Pope turns bishops' attention to family crises in Mideast

The bishops' meeting is discussing how to better minister to families facing issues big and small.

Vatican City: Pope Francis directed the attention of the world's bishops to real-world crises today by denouncing the escalation of conflicts in Syria and Iraq and urging greater diplomacy to end the "humanitarian crisis of enormous proportions."

Francis issued the appeal at Friday's meeting of some 270 bishops, Mideast prelates and patriarchs among them, who are in Rome for three weeks to hash out better ways to provide pastoral care to Catholic families.

"War brings destruction and multiplies the suffering of people," Francis said. "Hope and progress only come from choices of peace."

The bishops' meeting is discussing how to better minister to families facing issues big and small: those torn by divorce, raising gay children, or forced to flee war or poverty. The Vatican is particularly concerned about the flight of Christians from the Mideast, given it is the land of Christ's birth.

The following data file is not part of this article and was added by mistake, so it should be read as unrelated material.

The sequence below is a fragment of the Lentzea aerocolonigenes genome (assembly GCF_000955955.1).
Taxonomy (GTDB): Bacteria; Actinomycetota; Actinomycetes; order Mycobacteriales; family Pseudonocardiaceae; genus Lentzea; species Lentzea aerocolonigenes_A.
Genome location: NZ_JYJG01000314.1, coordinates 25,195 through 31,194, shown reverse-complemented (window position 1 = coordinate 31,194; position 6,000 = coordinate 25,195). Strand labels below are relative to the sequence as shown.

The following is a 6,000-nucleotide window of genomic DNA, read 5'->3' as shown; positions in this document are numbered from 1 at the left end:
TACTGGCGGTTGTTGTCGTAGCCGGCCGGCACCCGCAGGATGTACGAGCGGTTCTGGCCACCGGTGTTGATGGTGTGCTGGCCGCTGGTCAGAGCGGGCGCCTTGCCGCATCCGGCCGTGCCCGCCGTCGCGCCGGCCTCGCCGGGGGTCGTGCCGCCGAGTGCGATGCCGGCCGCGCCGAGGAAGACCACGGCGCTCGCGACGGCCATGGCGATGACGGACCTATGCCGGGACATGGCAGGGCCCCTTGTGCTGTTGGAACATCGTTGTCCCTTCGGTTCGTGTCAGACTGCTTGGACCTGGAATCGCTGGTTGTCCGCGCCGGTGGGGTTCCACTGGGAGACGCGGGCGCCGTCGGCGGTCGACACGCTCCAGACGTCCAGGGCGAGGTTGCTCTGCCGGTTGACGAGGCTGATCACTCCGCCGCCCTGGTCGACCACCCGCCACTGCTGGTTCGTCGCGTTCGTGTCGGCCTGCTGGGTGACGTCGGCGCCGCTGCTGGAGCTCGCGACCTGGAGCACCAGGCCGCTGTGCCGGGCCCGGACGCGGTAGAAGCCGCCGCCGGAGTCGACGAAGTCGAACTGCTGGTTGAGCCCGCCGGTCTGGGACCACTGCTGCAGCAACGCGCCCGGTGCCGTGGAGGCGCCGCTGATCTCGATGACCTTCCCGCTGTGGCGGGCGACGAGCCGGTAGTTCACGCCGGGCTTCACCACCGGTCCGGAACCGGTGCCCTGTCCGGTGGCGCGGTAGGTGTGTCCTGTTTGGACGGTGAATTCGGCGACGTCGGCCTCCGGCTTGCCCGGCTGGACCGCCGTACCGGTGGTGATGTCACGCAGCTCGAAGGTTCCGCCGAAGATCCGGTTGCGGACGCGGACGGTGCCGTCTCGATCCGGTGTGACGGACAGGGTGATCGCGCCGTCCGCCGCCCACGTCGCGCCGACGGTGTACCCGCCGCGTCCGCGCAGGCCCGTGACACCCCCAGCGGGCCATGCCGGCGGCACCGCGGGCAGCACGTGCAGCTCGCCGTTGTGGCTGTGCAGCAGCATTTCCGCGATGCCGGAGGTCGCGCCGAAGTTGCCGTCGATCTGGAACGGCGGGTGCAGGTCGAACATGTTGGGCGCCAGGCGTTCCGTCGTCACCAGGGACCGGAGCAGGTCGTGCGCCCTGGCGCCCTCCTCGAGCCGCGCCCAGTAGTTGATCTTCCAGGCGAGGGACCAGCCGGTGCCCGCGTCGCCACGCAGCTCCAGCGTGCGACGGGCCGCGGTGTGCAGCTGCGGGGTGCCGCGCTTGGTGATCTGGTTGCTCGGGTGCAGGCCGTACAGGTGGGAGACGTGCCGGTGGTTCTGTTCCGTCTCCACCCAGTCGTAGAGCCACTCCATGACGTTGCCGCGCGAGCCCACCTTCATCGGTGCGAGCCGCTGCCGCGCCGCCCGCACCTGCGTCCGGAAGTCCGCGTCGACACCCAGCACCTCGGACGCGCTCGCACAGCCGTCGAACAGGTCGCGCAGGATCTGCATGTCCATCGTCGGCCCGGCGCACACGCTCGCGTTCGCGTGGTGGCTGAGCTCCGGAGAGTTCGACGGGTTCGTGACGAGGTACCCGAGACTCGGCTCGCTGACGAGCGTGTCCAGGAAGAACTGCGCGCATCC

Today, participants presented their first amendments to the draft final document that will be presented to Francis at the end of the month. The recommendations were as varied as the prelates, but a few trends bore out in 13 different language reports.

Nearly all found the draft document's introductory chapters woefully negative and in need of a new language to inspire families rather than depress them with all that ails them and society at large.

The English groups were the most frank and critical, with one saying the document was flawed, "chaotic (and) without inherent logic." The Italians were more respectful to the Italian-headed drafters, tending to focus on the minutiae of their proposals. 

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